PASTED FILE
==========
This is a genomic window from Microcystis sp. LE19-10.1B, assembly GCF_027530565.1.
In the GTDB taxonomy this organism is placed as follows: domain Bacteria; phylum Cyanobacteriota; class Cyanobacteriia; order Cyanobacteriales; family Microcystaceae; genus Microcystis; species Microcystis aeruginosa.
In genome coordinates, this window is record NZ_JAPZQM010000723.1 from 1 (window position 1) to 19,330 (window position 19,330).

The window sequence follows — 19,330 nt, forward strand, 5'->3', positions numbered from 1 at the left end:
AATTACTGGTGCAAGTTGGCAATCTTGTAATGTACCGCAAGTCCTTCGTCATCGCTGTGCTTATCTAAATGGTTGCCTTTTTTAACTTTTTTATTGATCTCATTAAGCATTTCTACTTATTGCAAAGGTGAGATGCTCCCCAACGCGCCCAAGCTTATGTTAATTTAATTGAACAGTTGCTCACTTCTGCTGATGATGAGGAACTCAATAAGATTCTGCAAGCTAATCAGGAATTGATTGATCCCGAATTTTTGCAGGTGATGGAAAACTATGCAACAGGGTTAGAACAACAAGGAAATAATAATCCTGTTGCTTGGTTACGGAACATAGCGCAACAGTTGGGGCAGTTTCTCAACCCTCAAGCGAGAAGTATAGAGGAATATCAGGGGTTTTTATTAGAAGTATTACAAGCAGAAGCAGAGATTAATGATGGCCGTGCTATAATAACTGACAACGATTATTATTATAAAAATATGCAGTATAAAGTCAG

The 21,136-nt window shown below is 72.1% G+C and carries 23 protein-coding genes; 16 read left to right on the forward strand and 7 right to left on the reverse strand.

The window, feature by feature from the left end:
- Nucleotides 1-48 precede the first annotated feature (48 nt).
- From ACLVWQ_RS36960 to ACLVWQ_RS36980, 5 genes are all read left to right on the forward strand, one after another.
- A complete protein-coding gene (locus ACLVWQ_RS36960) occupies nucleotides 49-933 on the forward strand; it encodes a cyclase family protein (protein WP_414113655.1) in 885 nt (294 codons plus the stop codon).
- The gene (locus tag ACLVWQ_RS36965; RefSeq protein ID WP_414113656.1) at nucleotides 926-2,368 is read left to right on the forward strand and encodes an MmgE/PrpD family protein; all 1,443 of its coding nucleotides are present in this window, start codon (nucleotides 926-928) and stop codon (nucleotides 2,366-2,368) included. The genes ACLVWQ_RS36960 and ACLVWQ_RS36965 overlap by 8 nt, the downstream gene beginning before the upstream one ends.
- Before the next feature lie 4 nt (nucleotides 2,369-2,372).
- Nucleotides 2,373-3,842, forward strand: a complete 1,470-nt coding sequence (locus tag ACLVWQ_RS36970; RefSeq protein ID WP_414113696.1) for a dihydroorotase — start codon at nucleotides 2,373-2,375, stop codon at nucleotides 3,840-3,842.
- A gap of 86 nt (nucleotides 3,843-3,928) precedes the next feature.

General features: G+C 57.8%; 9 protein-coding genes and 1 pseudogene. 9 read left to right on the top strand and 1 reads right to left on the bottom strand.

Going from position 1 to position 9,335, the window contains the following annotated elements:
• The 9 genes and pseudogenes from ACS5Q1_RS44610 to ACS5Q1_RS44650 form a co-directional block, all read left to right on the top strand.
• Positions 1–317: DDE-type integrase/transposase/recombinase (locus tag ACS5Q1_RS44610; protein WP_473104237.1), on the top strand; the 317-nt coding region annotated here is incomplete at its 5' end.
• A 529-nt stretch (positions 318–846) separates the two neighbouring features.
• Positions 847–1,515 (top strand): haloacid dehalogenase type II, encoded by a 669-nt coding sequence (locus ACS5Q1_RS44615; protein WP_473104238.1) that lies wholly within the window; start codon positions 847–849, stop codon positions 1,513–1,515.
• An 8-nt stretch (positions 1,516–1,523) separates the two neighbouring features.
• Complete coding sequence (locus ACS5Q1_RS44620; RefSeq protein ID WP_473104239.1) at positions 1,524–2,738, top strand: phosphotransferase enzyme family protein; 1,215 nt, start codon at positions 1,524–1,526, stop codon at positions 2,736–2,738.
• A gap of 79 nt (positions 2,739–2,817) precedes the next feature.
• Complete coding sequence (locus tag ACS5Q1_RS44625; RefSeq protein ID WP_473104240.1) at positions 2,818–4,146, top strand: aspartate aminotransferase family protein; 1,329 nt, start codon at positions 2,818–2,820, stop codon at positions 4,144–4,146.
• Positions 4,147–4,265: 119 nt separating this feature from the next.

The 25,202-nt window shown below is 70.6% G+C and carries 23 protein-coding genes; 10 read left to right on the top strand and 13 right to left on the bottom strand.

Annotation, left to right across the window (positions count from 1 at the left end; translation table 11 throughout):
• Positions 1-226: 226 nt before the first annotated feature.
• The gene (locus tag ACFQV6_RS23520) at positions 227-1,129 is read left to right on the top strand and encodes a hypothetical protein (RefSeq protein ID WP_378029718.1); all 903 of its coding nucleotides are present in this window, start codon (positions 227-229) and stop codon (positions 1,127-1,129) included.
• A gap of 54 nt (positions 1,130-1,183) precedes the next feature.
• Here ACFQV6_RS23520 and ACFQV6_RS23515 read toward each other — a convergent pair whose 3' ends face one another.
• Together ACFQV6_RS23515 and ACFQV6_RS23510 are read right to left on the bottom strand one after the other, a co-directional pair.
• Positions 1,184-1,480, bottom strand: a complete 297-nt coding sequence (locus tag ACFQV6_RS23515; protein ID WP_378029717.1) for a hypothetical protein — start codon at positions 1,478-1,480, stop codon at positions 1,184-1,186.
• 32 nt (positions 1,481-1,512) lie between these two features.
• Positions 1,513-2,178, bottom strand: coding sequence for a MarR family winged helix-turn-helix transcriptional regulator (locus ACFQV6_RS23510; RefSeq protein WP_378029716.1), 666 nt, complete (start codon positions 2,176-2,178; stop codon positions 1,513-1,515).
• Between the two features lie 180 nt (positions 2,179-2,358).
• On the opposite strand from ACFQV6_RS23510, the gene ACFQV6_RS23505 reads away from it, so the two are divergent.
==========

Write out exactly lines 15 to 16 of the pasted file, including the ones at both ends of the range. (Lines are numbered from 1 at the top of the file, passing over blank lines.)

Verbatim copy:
General features: G+C 57.8%; 9 protein-coding genes and 1 pseudogene. 9 read left to right on the top strand and 1 reads right to left on the bottom strand.

Going from position 1 to position 9,335, the window contains the following annotated elements: